|Publication number||US5105133 A|
|Application number||US 07/583,237|
|Publication date||Apr 14, 1992|
|Filing date||Sep 14, 1990|
|Priority date||Sep 14, 1990|
|Publication number||07583237, 583237, US 5105133 A, US 5105133A, US-A-5105133, US5105133 A, US5105133A|
|Original Assignee||Yang Tai Her|
|Export Citation||BiBTeX, EndNote, RefMan|
|Patent Citations (13), Referenced by (43), Classifications (10), Legal Events (3)|
|External Links: USPTO, USPTO Assignment, Espacenet|
1. Field of the Invention
The present invention relates to automatic perfumers for improving the surrounding air quality, and more particularly, to an intermittent perfumer capable of operating in one of a plurality of modes, including continuous mode, intermittent mode, and light-activated intermittent mode.
2. Description of the Background
Conventional automatic perfumers are operated continuously, and the continuous operation leads to a number of problems. Specifically, continuously sprinkled perfume accumulates in the air in dense concentrations, which is apt to make people in the room lose their sensitivity to the scent. Moreover, continuous operation results in a waste of power and perfume in the long run.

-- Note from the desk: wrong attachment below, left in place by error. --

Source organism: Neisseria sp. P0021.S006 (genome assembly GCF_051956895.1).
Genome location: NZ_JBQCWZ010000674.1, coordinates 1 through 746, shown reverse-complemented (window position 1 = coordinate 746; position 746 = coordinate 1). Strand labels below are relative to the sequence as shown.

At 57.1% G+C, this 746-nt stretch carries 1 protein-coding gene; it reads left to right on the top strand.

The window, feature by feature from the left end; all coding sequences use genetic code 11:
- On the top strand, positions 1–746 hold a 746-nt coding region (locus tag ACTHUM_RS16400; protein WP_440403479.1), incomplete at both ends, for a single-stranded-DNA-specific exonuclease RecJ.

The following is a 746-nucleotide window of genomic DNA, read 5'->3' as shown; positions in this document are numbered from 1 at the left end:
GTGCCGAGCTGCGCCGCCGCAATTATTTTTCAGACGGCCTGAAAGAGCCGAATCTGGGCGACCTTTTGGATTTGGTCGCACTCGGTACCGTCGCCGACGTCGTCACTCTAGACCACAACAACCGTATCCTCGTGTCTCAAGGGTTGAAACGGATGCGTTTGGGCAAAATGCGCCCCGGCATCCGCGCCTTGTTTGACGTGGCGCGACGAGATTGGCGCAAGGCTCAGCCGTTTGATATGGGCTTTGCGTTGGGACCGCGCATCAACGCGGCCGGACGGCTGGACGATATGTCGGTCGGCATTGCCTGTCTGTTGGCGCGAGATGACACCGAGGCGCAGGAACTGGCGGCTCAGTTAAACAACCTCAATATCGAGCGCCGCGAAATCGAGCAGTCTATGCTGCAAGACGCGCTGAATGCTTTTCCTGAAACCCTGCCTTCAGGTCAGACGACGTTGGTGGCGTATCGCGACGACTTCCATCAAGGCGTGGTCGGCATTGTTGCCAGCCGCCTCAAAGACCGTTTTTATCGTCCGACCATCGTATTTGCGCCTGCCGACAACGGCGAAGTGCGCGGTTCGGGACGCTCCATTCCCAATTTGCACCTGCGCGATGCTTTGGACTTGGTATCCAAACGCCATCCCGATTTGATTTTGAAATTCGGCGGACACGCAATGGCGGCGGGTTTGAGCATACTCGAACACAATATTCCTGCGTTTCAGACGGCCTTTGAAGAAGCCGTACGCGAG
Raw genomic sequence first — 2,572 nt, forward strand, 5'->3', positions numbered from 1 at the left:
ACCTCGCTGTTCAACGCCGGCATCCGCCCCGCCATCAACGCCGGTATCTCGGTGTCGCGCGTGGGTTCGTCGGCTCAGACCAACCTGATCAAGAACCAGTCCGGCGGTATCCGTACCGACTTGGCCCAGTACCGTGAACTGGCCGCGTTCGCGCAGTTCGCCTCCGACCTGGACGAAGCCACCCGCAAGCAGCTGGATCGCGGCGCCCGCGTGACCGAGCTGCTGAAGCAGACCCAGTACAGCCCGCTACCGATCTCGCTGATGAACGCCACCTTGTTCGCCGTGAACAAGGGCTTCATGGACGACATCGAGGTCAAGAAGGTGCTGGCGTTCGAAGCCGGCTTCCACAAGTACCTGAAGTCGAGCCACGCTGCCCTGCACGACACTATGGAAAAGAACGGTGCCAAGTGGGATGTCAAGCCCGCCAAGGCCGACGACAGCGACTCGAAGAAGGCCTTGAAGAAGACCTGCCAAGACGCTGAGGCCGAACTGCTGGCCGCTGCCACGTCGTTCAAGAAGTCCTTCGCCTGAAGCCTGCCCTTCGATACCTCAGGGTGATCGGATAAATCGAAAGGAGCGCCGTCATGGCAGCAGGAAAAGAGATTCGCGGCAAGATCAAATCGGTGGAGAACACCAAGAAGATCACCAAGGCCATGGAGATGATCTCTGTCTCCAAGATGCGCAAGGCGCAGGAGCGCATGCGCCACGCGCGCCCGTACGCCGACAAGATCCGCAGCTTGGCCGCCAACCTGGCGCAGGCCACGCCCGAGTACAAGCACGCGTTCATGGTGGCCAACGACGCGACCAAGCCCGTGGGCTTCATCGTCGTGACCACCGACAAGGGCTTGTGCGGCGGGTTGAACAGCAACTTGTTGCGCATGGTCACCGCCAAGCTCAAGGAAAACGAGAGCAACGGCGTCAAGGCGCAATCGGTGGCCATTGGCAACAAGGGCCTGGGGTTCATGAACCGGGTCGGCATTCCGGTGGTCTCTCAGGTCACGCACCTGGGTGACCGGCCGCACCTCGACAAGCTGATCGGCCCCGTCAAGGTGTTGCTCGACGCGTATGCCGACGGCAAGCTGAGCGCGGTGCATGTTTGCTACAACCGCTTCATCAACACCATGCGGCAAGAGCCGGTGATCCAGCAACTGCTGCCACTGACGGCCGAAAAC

It is, therefore, an object of the present invention to provide a perfumer capable of operating in one of a plurality of modes to suit varying room conditions.
It is another object of the present invention to provide an intermittent perfumer which can be activated by the application of light to avoid needless nighttime operation.